person on escalator symbolizing capital gains inclusion rate increase

Capital gains inclusion rate changes align with those proposed in Budget 2024

person on escalator symbolizing capital gains inclusion rate increase

When the federal government this week tabled a notice of ways and means motion providing technical details of planned changes to the capital gains inclusion rate, the news was more about what wouldn’t be included in future legislation than what would. Despite feedback from a diverse group ranging from economists to organizations representing Canada’s physicians—that the rate hike would be detrimental to Canada’s economy, would discourage innovation and was being too hastily implemented—the government confirmed it would press ahead.

As outlined in our coverage of Budget 2024, the proposed legislation would see the capital gains inclusion rate increase to two-thirds from one half on annual capital gains in excess of $250,000 for individuals, and to two-thirds on all capital gains realized by corporations and trusts (without the $250,000 threshold). The changes would apply to capital gains realized on or after June 25th, 2024. Transactions in process before, but that close after June 25th, will be subject to the new rate.

Critics had argued for a delay in the implementation of the changes to allow taxpayers to plan and potentially execute transactions prior to the June deadline. The government declined to do so. Others called for a mechanism that would allow taxpayers to elect to pay capital gains prior to June 25th without disposing of (or gifting) assets such as a family cottage. Again, the government declined that recommended compromise.

Questions swirled around other technical details of the capital gains inclusion rate proposals. Several were confirmed in the ways and means motion:

  • Corporations and trusts will not have access to the $250,000 capital gains threshold
  • Individuals will not be able to share the $250,000 threshold with associated corporations in order to mitigate their tax liability
  • Any asset that is subject to capital gains, no matter the period of time for which it’s owned, will be subject to the new rates. Some had called for assets such as long-held investment properties to receive special treatment under the new rules
  • There will be no provision that allows capital gains to be averaged over several years in cases where an individual exceeds the $250,000 annual threshold

The minor concession is that Graduated Rate Estates and Qualified Disability Trusts will be eligible for the $250,000 capital gains threshold. Both class of trusts will be subject to progressive personal income tax rates. The ways and means motion also confirmed that in some cases, capital gains realized in a trust and a partnership prior to June 25th may be eligible for inclusion in an individual’s personal threshold amount of $250,000.

Budget 2024 proposed an increase to the lifetime capital gains exemption—to $1.25 million on capital gains, up from the $1,016,836 threshold for 2024—that would also take effect after June 25th, 2024. That proposal provides some relief to business owners, as does the new Canadian Entrepreneurs’ Incentive (CEI), which offers a lower tax rate on capital gains incurred when an eligible individual disposes of qualifying shares of a Canadian-controlled private corporation. But as we noted in our budget coverage, the rules to qualify for the CEI are relatively onerous and will deliver fewer financial benefits to entrepreneurs than advertised.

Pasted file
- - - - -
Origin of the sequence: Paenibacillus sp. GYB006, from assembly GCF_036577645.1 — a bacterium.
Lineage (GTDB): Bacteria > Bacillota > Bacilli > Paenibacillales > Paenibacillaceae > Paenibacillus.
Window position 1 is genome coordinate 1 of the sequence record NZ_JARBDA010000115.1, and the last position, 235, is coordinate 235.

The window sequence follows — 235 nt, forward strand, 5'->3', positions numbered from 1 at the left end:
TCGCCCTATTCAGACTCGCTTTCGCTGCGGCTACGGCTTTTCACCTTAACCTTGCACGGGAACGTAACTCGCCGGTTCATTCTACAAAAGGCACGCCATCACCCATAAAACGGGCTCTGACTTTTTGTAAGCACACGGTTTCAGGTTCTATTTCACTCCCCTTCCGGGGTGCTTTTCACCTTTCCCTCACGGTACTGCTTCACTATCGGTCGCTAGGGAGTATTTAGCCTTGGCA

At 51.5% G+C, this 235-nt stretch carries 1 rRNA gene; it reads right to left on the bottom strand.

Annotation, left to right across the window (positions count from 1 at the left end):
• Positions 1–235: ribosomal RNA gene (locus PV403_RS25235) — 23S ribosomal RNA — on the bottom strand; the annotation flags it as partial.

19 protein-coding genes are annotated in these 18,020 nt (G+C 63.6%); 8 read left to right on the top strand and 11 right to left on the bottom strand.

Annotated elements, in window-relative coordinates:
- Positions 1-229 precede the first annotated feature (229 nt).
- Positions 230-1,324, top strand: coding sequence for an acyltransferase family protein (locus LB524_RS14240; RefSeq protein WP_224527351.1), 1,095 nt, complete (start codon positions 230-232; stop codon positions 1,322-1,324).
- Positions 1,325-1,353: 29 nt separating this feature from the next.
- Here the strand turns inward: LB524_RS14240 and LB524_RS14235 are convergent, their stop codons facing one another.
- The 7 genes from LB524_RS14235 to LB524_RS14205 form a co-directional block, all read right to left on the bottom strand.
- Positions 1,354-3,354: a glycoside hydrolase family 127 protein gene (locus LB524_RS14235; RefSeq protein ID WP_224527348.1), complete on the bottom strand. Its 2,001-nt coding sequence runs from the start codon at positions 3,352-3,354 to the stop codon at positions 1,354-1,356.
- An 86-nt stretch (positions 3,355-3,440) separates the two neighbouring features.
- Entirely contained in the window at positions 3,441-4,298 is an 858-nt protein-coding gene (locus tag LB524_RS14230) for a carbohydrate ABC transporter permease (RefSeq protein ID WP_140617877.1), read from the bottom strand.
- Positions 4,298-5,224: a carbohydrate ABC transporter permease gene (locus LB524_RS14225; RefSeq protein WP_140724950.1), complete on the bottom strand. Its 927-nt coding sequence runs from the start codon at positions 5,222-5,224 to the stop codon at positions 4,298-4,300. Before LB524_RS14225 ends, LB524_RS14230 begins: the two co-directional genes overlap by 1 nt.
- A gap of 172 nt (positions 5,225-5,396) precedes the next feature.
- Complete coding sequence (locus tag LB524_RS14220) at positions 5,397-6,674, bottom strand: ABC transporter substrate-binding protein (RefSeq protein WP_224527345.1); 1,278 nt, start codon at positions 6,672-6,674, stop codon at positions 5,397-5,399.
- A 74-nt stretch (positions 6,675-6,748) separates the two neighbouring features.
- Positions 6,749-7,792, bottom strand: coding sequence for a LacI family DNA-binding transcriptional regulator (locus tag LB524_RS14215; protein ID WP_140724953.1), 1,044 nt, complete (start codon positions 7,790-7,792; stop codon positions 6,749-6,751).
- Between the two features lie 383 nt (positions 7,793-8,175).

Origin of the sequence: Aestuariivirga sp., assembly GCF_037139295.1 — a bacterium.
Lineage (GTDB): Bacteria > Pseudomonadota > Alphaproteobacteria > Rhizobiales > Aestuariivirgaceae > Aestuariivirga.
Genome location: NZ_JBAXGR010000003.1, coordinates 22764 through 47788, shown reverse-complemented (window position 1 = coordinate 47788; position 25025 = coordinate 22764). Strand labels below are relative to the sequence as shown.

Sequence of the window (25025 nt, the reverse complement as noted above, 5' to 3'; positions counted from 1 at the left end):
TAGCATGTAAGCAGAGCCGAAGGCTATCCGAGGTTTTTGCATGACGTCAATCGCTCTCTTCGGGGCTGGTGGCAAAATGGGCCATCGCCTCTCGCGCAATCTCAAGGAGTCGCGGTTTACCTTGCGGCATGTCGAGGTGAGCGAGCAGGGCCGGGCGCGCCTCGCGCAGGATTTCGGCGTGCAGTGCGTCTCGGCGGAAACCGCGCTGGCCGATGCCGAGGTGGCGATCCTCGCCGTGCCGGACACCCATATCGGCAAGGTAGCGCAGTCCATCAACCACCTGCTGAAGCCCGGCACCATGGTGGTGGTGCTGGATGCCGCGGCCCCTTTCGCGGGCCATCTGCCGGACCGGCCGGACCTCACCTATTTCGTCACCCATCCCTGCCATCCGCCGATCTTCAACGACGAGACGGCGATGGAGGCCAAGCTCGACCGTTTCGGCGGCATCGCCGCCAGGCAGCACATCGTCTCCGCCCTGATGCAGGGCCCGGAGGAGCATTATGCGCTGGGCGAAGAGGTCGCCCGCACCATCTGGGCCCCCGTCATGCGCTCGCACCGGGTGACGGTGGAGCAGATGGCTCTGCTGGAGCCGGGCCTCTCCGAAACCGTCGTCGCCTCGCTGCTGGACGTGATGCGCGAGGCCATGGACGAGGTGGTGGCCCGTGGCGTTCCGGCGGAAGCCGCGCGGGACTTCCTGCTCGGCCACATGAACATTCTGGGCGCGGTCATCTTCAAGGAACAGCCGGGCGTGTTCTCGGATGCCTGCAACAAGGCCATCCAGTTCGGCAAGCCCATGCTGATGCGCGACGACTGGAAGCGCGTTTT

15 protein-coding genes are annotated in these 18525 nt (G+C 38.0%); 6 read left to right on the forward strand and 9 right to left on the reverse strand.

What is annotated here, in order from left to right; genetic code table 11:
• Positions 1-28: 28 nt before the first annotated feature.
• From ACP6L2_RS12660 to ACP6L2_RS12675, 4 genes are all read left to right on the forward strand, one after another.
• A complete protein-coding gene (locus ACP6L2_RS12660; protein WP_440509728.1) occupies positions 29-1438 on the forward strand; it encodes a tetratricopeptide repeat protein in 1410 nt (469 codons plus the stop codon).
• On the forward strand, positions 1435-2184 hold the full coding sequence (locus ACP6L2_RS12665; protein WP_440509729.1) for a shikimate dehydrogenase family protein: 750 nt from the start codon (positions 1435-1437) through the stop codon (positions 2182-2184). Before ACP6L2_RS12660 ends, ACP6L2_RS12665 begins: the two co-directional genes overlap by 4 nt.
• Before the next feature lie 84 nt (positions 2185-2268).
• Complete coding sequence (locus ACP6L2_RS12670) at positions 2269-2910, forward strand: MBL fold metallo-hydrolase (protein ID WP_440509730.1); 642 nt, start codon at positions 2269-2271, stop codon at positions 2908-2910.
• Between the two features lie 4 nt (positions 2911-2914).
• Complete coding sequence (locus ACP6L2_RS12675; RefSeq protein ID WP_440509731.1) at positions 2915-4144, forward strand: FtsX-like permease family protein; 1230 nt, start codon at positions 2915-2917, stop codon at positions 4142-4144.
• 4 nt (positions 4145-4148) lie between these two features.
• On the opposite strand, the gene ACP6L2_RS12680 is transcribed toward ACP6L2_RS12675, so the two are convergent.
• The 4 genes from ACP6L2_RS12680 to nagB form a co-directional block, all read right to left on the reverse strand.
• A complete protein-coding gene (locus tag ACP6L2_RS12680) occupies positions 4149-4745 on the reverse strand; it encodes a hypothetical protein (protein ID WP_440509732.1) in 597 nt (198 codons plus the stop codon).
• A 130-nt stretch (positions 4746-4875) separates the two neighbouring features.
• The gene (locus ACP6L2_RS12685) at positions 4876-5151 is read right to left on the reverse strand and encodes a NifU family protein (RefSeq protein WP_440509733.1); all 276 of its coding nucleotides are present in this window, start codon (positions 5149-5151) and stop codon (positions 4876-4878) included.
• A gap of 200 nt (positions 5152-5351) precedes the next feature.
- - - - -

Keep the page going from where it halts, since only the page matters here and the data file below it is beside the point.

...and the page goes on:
According to the Department of Finance, the updated draft legislation that includes these technical capital gains inclusion changes will be available in July, 2024—meaning that the new rates will come into effect before the final legislation is passed.

It would be fair to say that the federal government is raising revenue to pay for costly new programs at the expense of many middle-class Canadians and entrepreneurs. Despite arguments that the changes will impact only a tiny fraction of taxpayers in the next year, the Trudeau Liberals’ rosy projections neglect to include the many Canadians who will eventually sell properties such as cottages, or liquidate other assets, and will be subject to the new inclusion rate. Even with the $250,000 threshold, the financial impact on these individuals will be significant. Corporations and trusts will fare even worse.

As such, this is not a tax hike that will only affect the wealthy. And the haste with which it will be implemented essentially negates taxpayers’ ability to plan. Many Canadians, especially older professionals such as lawyers, doctors and business owners, will see their retirement nest eggs cracked as a result.

This week’s announcement was unfortunate and reflects a government hungry to fill its coffers yet unwilling to respond to the reasonable concerns of affected stakeholder groups. In short, the changes will proceed, so the best option now is to work with your Chartered Professional Accountant and/or financial planner to determine the most appropriate tax-planning strategies to help mitigate this enhanced liability. For certain assets, it may be time to take a wait-and-see approach rather than selling before June 25th. Capital gains inclusion rates have swung substantially over decades. They could dip again when future governments with different spending priorities take office.

Armando Iannuzzi, Co-Managing Partner

If you have questions about the new capital gains inclusion rates, contact a member of our team.

Armando Iannuzzi

905-946-1300, x. 239